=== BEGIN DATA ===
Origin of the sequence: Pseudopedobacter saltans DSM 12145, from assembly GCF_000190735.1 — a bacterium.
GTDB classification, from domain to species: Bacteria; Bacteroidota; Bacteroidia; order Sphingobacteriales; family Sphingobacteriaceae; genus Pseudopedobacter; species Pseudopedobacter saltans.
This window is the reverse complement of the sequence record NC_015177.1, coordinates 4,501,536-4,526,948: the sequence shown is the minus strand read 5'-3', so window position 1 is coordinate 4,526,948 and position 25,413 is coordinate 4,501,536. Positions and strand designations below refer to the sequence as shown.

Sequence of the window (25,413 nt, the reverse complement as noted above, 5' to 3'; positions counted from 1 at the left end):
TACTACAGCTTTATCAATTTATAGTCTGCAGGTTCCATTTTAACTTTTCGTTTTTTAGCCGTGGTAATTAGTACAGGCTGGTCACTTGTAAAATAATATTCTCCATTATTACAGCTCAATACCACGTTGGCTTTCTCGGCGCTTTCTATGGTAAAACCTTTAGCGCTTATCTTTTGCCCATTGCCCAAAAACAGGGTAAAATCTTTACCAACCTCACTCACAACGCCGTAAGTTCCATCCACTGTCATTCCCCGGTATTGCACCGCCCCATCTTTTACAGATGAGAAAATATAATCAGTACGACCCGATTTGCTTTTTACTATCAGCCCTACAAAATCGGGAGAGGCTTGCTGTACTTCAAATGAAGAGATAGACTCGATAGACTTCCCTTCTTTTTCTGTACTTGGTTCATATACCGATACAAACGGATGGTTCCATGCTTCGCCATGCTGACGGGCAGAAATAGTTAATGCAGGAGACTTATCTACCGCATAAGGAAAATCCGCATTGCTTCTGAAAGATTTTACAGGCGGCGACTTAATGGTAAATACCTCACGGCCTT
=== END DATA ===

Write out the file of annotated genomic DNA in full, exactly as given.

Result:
Origin of the sequence: Pseudopedobacter saltans DSM 12145, from assembly GCF_000190735.1 — a bacterium.
GTDB classification, from domain to species: Bacteria; Bacteroidota; Bacteroidia; order Sphingobacteriales; family Sphingobacteriaceae; genus Pseudopedobacter; species Pseudopedobacter saltans.
This window is the reverse complement of the sequence record NC_015177.1, coordinates 4,501,536-4,526,948: the sequence shown is the minus strand read 5'-3', so window position 1 is coordinate 4,526,948 and position 25,413 is coordinate 4,501,536. Positions and strand designations below refer to the sequence as shown.

Sequence of the window (25,413 nt, the reverse complement as noted above, 5' to 3'; positions counted from 1 at the left end):
TACTACAGCTTTATCAATTTATAGTCTGCAGGTTCCATTTTAACTTTTCGTTTTTTAGCCGTGGTAATTAGTACAGGCTGGTCACTTGTAAAATAATATTCTCCATTATTACAGCTCAATACCACGTTGGCTTTCTCGGCGCTTTCTATGGTAAAACCTTTAGCGCTTATCTTTTGCCCATTGCCCAAAAACAGGGTAAAATCTTTACCAACCTCACTCACAACGCCGTAAGTTCCATCCACTGTCATTCCCCGGTATTGCACCGCCCCATCTTTTACAGATGAGAAAATATAATCAGTACGACCCGATTTGCTTTTTACTATCAGCCCTACAAAATCGGGAGAGGCTTGCTGTACTTCAAATGAAGAGATAGACTCGATAGACTTCCCTTCTTTTTCTGTACTTGGTTCATATACCGATACAAACGGATGGTTCCATGCTTCGCCATGCTGACGGGCAGAAATAGTTAATGCAGGAGACTTATCTACCGCATAAGGAAAATCCGCATTGCTTCTGAAAGATTTTACAGGCGGCGACTTAATGGTAAATACCTCACGGCCTT